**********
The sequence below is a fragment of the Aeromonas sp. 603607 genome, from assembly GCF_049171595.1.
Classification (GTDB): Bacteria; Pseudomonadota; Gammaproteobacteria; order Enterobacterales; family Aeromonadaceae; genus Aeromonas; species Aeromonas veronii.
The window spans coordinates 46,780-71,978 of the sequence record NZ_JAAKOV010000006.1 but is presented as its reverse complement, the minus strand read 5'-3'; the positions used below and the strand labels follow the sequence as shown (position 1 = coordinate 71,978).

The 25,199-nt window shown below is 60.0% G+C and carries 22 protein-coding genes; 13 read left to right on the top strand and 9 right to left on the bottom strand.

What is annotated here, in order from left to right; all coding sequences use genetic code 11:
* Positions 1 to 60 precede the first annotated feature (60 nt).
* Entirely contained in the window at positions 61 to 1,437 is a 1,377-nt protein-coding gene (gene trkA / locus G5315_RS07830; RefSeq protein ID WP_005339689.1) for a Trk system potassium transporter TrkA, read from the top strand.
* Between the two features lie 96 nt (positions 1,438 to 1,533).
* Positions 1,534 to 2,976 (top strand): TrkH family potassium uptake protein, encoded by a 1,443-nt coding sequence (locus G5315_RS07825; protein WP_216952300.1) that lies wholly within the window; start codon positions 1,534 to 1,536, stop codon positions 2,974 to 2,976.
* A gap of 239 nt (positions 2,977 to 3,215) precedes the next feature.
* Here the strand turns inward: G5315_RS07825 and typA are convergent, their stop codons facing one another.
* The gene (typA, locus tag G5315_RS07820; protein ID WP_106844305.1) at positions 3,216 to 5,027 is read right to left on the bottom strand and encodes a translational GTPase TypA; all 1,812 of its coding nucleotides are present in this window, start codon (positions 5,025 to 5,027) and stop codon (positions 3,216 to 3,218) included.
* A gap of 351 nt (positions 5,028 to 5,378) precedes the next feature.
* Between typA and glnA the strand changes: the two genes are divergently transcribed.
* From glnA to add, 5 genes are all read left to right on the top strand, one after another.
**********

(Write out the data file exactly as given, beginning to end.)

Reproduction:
The sequence below is a fragment of the Aeromonas sp. 603607 genome, from assembly GCF_049171595.1.
Classification (GTDB): Bacteria; Pseudomonadota; Gammaproteobacteria; order Enterobacterales; family Aeromonadaceae; genus Aeromonas; species Aeromonas veronii.
The window spans coordinates 46,780-71,978 of the sequence record NZ_JAAKOV010000006.1 but is presented as its reverse complement, the minus strand read 5'-3'; the positions used below and the strand labels follow the sequence as shown (position 1 = coordinate 71,978).

The 25,199-nt window shown below is 60.0% G+C and carries 22 protein-coding genes; 13 read left to right on the top strand and 9 right to left on the bottom strand.

What is annotated here, in order from left to right; all coding sequences use genetic code 11:
* Positions 1 to 60 precede the first annotated feature (60 nt).
* Entirely contained in the window at positions 61 to 1,437 is a 1,377-nt protein-coding gene (gene trkA / locus G5315_RS07830; RefSeq protein ID WP_005339689.1) for a Trk system potassium transporter TrkA, read from the top strand.
* Between the two features lie 96 nt (positions 1,438 to 1,533).
* Positions 1,534 to 2,976 (top strand): TrkH family potassium uptake protein, encoded by a 1,443-nt coding sequence (locus G5315_RS07825; protein WP_216952300.1) that lies wholly within the window; start codon positions 1,534 to 1,536, stop codon positions 2,974 to 2,976.
* A gap of 239 nt (positions 2,977 to 3,215) precedes the next feature.
* Here the strand turns inward: G5315_RS07825 and typA are convergent, their stop codons facing one another.
* The gene (typA, locus tag G5315_RS07820; protein ID WP_106844305.1) at positions 3,216 to 5,027 is read right to left on the bottom strand and encodes a translational GTPase TypA; all 1,812 of its coding nucleotides are present in this window, start codon (positions 5,025 to 5,027) and stop codon (positions 3,216 to 3,218) included.
* A gap of 351 nt (positions 5,028 to 5,378) precedes the next feature.
* Between typA and glnA the strand changes: the two genes are divergently transcribed.
* From glnA to add, 5 genes are all read left to right on the top strand, one after another.